The MotoGP schedule is already packed, the riders coming off a free weekend after completing one triple-header before embarking on the next, at Le Mans and Aragon twice. But about half the MotoGP grid has an appointment on the Algarve before they start a weekend of racing at Le Mans. On Wednesday and Thursday, thirteen full-time riders and seven test riders will take to the track at Portimao for a combined MotoGP test and track familiarization session.
The test serves several purposes: for the manufacturers to gather information about the track, and find a base setup and gearing to serve as a starting point for when MotoGP returns for the final round of the 2020 season; for Michelin, to get an idea of the kinds of tires needed at the circuit; and for the riders to assess the circuit in terms of safety and to understand the layout. The test riders will be riding MotoGP machines, while the contracted riders will be using production bikes to get to know the track.
The current 2020 MotoGP calendar is as follows:
After today's announcement of a MotoGP calendar for the remainder of 2020, Dorna and the FIM today also announced a schedule for the MotoE World Cup. The electric bike racing series, which sees a grid full of riders on Energica Ego Corsa machines competing at MotoGP rounds, will compete in seven races at three of the scheduled MotoGP rounds.
The MotoE series kicks off alongside the rest of the MotoGP paddock at Jerez, with races on the Sunday of the first two rounds of the season. They rejoin MotoGP at Misano in September, with one race at the first round in Misano, and two races, on the Saturday and Sunday of the second round. MotoE finishes at Le Mans, with another two races, one on Saturday, one on Sunday.
As with the MotoGP calendar, this schedule is provisional, and dependent on national and local governments allowing events to go ahead.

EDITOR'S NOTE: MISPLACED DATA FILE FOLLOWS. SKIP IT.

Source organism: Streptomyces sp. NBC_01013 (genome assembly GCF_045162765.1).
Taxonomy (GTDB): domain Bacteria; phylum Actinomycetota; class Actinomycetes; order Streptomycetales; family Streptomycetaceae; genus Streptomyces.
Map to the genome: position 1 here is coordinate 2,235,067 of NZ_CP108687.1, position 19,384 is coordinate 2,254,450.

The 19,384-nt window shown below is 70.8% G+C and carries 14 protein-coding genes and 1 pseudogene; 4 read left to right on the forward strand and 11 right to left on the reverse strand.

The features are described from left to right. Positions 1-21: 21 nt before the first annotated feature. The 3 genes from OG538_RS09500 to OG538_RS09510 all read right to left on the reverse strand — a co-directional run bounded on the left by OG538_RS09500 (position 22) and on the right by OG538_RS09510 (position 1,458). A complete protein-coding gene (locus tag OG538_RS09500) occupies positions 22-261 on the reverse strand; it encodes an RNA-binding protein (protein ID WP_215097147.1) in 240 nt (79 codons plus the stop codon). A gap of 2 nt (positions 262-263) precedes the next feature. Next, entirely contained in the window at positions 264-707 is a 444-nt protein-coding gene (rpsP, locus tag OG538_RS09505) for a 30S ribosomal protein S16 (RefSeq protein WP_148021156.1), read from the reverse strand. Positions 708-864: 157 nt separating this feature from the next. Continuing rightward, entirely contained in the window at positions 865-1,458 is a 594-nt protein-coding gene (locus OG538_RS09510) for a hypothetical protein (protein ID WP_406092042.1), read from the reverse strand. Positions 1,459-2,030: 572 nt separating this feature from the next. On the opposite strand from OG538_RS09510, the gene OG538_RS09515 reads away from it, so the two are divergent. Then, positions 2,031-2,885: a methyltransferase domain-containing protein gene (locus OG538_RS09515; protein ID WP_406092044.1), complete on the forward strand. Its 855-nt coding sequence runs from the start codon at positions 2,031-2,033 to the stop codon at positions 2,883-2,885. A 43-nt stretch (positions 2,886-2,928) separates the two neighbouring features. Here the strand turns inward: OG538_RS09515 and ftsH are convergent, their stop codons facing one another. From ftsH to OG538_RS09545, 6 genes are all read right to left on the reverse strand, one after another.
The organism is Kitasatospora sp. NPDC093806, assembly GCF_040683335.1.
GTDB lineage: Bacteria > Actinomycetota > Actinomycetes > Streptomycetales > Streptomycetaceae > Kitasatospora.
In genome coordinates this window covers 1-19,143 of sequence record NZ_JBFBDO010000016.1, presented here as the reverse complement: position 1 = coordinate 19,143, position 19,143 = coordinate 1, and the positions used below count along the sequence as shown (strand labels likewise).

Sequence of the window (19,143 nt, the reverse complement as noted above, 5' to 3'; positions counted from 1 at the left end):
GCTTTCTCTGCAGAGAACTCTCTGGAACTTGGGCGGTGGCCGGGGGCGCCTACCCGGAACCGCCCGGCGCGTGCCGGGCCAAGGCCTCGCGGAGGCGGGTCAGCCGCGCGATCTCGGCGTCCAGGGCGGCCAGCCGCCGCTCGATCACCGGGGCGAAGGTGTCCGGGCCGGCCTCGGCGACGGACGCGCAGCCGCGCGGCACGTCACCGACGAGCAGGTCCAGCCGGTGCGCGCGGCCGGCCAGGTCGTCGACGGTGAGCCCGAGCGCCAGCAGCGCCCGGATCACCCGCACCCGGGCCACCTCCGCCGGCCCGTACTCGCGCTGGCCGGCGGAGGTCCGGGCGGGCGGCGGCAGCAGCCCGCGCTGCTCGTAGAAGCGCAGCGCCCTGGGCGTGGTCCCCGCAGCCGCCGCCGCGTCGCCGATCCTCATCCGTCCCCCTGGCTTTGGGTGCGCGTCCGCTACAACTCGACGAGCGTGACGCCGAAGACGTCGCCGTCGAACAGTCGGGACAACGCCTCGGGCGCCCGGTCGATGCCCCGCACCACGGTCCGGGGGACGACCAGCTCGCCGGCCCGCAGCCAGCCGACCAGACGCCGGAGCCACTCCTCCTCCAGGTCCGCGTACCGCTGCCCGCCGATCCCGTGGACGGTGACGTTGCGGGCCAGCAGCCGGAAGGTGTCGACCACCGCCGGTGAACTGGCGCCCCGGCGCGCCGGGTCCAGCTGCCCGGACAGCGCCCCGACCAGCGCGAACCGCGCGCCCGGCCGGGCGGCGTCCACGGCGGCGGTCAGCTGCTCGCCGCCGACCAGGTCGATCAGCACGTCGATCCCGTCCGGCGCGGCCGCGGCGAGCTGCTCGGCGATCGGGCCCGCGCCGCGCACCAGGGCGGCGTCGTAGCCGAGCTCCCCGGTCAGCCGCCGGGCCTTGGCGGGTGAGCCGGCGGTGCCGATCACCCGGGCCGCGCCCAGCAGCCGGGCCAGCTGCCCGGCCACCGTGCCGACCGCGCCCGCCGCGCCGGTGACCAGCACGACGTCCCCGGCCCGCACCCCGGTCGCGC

The calendar appears below:
There is a plan for the 2020 MotoGP season. With the COVID-19 outbreak receding all across Europe, Dorna have been given a second chance at setting a calendar for the 2020 MotoGP season.The newly published calendar will see 13 races held at circuits in Europe in the first instance, with the possibility of four overseas races being tacked on at the end of the year, if conditions permit. The calendar is explictly still provisional, subject to local rules and regulations concerning the COVID-19 pandemic.
The races will be held at 8 different circuits in 6 countries, with a number of circuits hosting races on two consecutive weekends, to maximize the number of rounds held, and minimize logistical complications. The races planned in Europe will all be held behind closed doors, with no fans or media present, and a very restricted number of paddock staff present.
When the COVID-19 pandemic first forced Dorna to start moving races, they postponed them to later in the year. First Thailand, then Austin, and finally Argentina were moved to new slots in October and November. But when it became clear that Jerez and Le Mans could not take place on their planned dates, those races were postponed indefinitely, with no new date given for when they might be held.
Now, the first signs of races being canceled are appearing. Today, the promoter of the French Grand Prix announced that they hope to make a decision on the fate of the Le Mans race by May 15th, the date that would have been the first day of practice for the French Grand Prix had it not been postponed.